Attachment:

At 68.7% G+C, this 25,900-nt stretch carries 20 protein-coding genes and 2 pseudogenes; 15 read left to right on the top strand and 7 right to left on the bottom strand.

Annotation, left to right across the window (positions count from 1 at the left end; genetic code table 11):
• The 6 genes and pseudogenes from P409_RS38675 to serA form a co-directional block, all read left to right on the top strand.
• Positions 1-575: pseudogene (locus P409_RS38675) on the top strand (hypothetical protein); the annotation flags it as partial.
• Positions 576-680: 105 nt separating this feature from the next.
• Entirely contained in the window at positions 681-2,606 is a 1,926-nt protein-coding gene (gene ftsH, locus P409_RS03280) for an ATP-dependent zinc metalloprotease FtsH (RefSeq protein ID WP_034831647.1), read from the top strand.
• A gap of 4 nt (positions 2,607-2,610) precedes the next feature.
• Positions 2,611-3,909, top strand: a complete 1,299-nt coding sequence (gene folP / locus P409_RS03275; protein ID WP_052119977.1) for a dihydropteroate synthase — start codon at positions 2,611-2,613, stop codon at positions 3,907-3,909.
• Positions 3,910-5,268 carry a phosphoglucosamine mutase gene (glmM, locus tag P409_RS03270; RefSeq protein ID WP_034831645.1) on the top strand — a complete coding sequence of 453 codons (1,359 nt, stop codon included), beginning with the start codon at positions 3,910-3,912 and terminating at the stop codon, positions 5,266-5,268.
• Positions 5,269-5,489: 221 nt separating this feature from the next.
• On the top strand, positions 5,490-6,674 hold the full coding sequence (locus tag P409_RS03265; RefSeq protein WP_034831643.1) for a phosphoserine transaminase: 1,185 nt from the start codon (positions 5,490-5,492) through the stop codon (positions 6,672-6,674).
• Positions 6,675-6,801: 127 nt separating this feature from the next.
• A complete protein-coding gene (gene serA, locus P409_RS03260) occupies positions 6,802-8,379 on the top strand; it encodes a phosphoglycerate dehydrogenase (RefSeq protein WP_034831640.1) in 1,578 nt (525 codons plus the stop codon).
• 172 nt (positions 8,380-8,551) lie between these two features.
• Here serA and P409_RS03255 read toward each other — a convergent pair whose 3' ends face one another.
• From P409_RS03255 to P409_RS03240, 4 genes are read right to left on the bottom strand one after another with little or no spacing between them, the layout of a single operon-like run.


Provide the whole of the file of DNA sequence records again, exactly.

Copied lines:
At 68.7% G+C, this 25,900-nt stretch carries 20 protein-coding genes and 2 pseudogenes; 15 read left to right on the top strand and 7 right to left on the bottom strand.

Annotation, left to right across the window (positions count from 1 at the left end; genetic code table 11):
• The 6 genes and pseudogenes from P409_RS38675 to serA form a co-directional block, all read left to right on the top strand.
• Positions 1-575: pseudogene (locus P409_RS38675) on the top strand (hypothetical protein); the annotation flags it as partial.
• Positions 576-680: 105 nt separating this feature from the next.
• Entirely contained in the window at positions 681-2,606 is a 1,926-nt protein-coding gene (gene ftsH, locus P409_RS03280) for an ATP-dependent zinc metalloprotease FtsH (RefSeq protein ID WP_034831647.1), read from the top strand.
• A gap of 4 nt (positions 2,607-2,610) precedes the next feature.
• Positions 2,611-3,909, top strand: a complete 1,299-nt coding sequence (gene folP / locus P409_RS03275; protein ID WP_052119977.1) for a dihydropteroate synthase — start codon at positions 2,611-2,613, stop codon at positions 3,907-3,909.
• Positions 3,910-5,268 carry a phosphoglucosamine mutase gene (glmM, locus tag P409_RS03270; RefSeq protein ID WP_034831645.1) on the top strand — a complete coding sequence of 453 codons (1,359 nt, stop codon included), beginning with the start codon at positions 3,910-3,912 and terminating at the stop codon, positions 5,266-5,268.
• Positions 5,269-5,489: 221 nt separating this feature from the next.
• On the top strand, positions 5,490-6,674 hold the full coding sequence (locus tag P409_RS03265; RefSeq protein WP_034831643.1) for a phosphoserine transaminase: 1,185 nt from the start codon (positions 5,490-5,492) through the stop codon (positions 6,672-6,674).
• Positions 6,675-6,801: 127 nt separating this feature from the next.
• A complete protein-coding gene (gene serA, locus P409_RS03260) occupies positions 6,802-8,379 on the top strand; it encodes a phosphoglycerate dehydrogenase (RefSeq protein WP_034831640.1) in 1,578 nt (525 codons plus the stop codon).
• 172 nt (positions 8,380-8,551) lie between these two features.
• Here serA and P409_RS03255 read toward each other — a convergent pair whose 3' ends face one another.
• From P409_RS03255 to P409_RS03240, 4 genes are read right to left on the bottom strand one after another with little or no spacing between them, the layout of a single operon-like run.